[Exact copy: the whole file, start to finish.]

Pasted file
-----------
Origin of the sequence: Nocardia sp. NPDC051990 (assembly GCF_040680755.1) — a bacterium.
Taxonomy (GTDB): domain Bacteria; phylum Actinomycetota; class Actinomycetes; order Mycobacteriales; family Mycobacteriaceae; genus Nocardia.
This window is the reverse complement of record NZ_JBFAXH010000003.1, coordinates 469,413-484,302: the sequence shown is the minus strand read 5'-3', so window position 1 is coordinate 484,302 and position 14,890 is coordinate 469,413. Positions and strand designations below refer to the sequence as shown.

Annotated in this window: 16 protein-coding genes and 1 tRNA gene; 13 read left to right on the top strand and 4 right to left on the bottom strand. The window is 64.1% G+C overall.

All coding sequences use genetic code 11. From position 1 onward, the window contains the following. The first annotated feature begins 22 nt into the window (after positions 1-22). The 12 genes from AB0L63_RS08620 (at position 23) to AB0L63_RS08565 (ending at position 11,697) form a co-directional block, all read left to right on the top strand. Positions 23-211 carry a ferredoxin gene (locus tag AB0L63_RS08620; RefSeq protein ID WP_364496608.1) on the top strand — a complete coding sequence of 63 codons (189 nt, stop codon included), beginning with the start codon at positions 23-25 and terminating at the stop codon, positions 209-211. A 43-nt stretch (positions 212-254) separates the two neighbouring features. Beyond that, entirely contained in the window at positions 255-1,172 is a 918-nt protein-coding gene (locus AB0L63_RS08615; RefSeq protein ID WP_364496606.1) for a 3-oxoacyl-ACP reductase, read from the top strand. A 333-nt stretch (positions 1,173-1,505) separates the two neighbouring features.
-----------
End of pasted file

Origin of the sequence: Nocardia sp. NPDC051990 (assembly GCF_040680755.1) — a bacterium.
Taxonomy (GTDB): domain Bacteria; phylum Actinomycetota; class Actinomycetes; order Mycobacteriales; family Mycobacteriaceae; genus Nocardia.
This window is the reverse complement of record NZ_JBFAXH010000003.1, coordinates 469,413-484,302: the sequence shown is the minus strand read 5'-3', so window position 1 is coordinate 484,302 and position 14,890 is coordinate 469,413. Positions and strand designations below refer to the sequence as shown.

Annotated in this window: 16 protein-coding genes and 1 tRNA gene; 13 read left to right on the top strand and 4 right to left on the bottom strand. The window is 64.1% G+C overall.

All coding sequences use genetic code 11. From position 1 onward, the window contains the following. The first annotated feature begins 22 nt into the window (after positions 1-22). The 12 genes from AB0L63_RS08620 (at position 23) to AB0L63_RS08565 (ending at position 11,697) form a co-directional block, all read left to right on the top strand. Positions 23-211 carry a ferredoxin gene (locus tag AB0L63_RS08620; RefSeq protein ID WP_364496608.1) on the top strand — a complete coding sequence of 63 codons (189 nt, stop codon included), beginning with the start codon at positions 23-25 and terminating at the stop codon, positions 209-211. A 43-nt stretch (positions 212-254) separates the two neighbouring features. Beyond that, entirely contained in the window at positions 255-1,172 is a 918-nt protein-coding gene (locus AB0L63_RS08615; RefSeq protein ID WP_364496606.1) for a 3-oxoacyl-ACP reductase, read from the top strand. A 333-nt stretch (positions 1,173-1,505) separates the two neighbouring features.